Friday, October 29, 2010

Oct 31: 31st Sunday Ordinary Time Year C

Oct 31: 31st Sunday Ordinary Time Year C
Readings: Wis 11:22-12:1; 2 Thess 1:11-2-22; Lk 19:1-10

Last Sunday, the readings focused on the need for a humble posture and a spirit of total dependence on God in every prayer before God. We were given the example of a tax collector going to the temple and realizing his own unworthiness and asking God to be merciful for was a sinner. This Sunday the readings reveal to us a merciful God who seeks out and saves the sinner. We have an example of another tax collector –Zacchaeus, who is lost in the crowd, but found in Christ, who leads him towards total conversion and salvation. The first reading from the Book of Wisdom is a prayer of the wise believer making a humble confession before God; before the merciful God Creator of all. The reading gives an image of a most powerful God, the creator of all things, yet here we meet a God who is merciful to all, who forgives and spares all things, because God is a lover of life. God does not want the sinner to perish but to be saved at any cost.

In the story of Zacchaeus in Gospel, we have a life event in the ministry of Jesus that reveals God who seeks out and saves sinners. This story of Zacchaeus appears only in Luke who writes for the Gentiles. Zacchaeus has heard that Jesus is coming and out of curiosity, he wants to see Him. Zacchaeus is small in stature and, because of the crowd blocking his vision, he cannot see Jesus. Determined and curious to see Jesus, Zacchaeus first runs ahead and discovers that he is still lost in the crowd. Then he decides to climb a sycamore tree. In spite of being a rich and important man, he does not hesitate to climb a tree to see Jesus. By so doing, Zacchaeus in fact risks public ridicule because no adult ever ran in public and certainly no respectable person would ever climb a tree in public. Zacchaeus knows that he is not very welcome among the crowds anyway. He knows that many citizens might take the chance to give him a kick, a push or a shove at him and he would probably wind up black and blue with bruises. Zacchaeus was the chief tax collector in Jericho and a wealthy person because he extorted money from people for Roman taxes. He was therefore considered a traitor and a sinner and so people avoided associating with him publicly. Jesus refuses to conform to the expectations of his society and seeks to meet Zacchaeus who is anxious to see Jesus. On reaching the spot, Jesus calls him: "Zacchaeus, come down because I must stay at your house today". Jesus did this because "the Son of Man has come to seek out and save what was lost". Although Jesus says nothing about conversion or about Zacchaeus leaving his job of collecting taxes, we notice that Zacchaeus in meeting Jesus becomes a totally changed person. He experiences a radical conversion of heart and Jesus acknowledges what has taken place in Zacchaeus. "Today salvation has come to this house". The story of Zacchaeus is our story too, because God searches out anyone who strays away from grace. But like Zacchaeus, we too must accept to come down and confess our sinfulness so that Christ may bring salvation into our lives. It requires our ability to open our hearts so we may hear Jesus inviting us to come down from our tree, so that Jesus may enter into our lives. So what message do we take home this Sunday? 1) The story of Zacchaeus helps us to understand the mystery of God who seeks out and finds us when we are lost; 2) As in the case of Zacchaeus, God often uses curiosity and attraction to the Church as well as the sinfulness of her members to touch others; 3) Like Zacchaeus, we must risk our reputation and be determined to embrace God’s grace leading us to conversion; 4) The readings challenge us to let go the things that may hinder us from grasping the hand of Christ.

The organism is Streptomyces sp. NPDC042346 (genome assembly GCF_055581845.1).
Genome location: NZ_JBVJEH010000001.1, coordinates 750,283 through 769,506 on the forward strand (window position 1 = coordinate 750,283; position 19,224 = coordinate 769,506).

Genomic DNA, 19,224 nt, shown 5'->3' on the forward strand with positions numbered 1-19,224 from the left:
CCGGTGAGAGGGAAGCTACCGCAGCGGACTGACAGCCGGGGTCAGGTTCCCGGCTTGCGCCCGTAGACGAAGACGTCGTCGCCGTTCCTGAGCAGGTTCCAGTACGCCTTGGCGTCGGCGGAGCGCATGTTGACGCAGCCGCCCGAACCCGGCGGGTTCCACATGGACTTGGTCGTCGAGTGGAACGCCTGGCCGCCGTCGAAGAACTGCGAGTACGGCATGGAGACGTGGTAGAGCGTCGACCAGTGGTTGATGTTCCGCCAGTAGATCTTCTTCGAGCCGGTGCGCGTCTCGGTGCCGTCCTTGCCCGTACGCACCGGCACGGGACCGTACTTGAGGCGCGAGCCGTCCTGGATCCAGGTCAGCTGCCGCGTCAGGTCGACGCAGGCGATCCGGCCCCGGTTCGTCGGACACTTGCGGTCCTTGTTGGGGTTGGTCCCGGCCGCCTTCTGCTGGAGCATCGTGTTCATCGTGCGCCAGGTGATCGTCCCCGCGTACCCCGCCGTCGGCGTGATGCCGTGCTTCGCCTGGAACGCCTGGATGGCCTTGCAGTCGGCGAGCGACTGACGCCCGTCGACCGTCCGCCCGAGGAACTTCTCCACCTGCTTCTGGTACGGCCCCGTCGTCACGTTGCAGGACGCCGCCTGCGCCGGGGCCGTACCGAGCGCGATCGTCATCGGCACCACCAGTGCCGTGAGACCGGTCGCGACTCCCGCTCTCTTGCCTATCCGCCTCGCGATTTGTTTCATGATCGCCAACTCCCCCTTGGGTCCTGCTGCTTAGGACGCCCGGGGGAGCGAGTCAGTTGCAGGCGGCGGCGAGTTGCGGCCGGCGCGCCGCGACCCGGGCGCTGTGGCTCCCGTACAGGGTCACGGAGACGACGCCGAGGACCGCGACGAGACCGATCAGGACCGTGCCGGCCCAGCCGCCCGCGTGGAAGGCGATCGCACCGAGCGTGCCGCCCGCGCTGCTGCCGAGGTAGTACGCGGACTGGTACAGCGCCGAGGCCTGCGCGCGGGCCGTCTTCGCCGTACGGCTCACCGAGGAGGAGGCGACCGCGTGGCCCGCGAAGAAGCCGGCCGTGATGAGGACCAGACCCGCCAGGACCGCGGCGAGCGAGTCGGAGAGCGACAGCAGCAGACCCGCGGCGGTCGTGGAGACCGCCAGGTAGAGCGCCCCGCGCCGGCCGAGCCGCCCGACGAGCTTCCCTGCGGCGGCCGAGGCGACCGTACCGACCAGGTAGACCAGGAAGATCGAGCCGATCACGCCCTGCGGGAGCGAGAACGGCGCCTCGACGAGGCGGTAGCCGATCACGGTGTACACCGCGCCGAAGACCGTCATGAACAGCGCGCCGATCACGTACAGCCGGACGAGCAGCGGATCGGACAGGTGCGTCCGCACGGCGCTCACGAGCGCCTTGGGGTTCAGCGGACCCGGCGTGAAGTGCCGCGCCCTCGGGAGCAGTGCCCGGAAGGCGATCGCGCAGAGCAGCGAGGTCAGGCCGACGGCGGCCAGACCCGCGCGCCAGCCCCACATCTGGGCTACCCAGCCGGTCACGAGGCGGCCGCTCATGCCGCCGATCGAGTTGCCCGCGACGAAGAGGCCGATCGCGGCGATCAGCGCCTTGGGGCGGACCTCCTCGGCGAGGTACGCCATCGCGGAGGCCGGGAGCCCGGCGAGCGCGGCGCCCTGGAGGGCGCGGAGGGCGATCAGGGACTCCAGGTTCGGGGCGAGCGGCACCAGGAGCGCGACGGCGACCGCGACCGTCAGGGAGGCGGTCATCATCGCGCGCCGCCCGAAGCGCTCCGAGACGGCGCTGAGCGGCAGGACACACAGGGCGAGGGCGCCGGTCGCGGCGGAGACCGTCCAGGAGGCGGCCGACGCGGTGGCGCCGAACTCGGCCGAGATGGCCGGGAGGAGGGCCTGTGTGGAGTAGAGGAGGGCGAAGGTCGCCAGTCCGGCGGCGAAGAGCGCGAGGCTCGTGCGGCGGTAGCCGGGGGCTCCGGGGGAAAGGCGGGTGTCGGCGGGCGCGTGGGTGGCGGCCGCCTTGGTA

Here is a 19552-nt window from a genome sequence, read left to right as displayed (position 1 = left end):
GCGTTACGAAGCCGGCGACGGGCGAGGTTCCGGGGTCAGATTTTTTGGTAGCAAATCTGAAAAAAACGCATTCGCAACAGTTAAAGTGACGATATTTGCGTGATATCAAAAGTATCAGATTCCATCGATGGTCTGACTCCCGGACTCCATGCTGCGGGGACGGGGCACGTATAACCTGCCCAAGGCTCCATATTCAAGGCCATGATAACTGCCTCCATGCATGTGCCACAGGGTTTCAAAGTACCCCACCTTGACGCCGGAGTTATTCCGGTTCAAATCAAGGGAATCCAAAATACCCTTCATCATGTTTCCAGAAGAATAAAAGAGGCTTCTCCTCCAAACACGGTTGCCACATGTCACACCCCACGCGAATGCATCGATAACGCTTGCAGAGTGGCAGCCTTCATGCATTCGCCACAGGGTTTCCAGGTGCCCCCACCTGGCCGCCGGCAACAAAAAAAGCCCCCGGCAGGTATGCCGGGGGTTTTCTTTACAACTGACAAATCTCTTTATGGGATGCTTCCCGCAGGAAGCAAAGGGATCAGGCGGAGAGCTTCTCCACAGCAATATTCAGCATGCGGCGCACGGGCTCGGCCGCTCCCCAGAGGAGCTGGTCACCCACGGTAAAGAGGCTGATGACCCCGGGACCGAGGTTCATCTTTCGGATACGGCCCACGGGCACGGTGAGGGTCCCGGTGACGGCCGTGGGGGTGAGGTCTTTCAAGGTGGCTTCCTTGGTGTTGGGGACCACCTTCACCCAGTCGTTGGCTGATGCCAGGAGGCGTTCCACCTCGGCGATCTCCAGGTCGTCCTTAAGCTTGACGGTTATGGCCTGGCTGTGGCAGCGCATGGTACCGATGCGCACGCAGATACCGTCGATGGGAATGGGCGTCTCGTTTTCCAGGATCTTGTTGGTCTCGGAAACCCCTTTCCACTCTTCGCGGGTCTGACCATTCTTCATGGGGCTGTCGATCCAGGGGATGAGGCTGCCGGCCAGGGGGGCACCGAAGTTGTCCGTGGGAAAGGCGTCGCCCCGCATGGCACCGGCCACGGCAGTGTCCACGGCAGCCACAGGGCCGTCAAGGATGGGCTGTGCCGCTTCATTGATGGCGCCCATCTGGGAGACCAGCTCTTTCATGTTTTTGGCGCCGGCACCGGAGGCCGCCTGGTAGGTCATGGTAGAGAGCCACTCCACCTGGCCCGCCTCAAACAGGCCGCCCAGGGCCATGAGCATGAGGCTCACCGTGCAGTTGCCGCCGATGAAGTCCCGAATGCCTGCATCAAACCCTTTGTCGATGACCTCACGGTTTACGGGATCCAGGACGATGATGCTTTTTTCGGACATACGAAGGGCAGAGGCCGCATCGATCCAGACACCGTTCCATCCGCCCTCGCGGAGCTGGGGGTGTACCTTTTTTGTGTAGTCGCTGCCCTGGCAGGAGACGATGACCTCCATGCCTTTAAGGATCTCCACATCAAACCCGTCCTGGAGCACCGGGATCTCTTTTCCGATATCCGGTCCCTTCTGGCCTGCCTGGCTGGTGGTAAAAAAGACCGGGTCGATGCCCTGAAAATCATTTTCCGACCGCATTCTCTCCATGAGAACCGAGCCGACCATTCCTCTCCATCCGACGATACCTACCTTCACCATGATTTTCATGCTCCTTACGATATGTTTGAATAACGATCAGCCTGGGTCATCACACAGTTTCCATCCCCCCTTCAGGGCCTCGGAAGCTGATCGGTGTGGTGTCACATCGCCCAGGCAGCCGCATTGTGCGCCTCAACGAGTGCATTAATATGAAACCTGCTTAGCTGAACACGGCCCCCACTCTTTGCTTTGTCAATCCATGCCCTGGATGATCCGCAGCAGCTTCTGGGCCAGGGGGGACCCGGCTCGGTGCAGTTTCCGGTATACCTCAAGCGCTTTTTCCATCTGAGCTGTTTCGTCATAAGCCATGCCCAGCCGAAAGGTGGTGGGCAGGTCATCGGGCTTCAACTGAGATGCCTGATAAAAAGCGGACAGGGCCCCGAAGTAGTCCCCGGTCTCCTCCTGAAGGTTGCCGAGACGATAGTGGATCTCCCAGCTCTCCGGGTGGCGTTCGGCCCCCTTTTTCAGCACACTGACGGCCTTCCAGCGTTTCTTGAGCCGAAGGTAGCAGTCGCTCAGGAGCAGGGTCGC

©2010 John S. Mbinda
Homily & Music

1 comment:

Anonymous said...

Father John-
I liked this sentence "The story of Zacchaeus helps us to understand the mystery of God who seeks out and finds us when we are lost" and I used it this week with someone who is having a hard time seeing that God can forgive her for past mistakes. Thanks again for doing your blog....
Nancy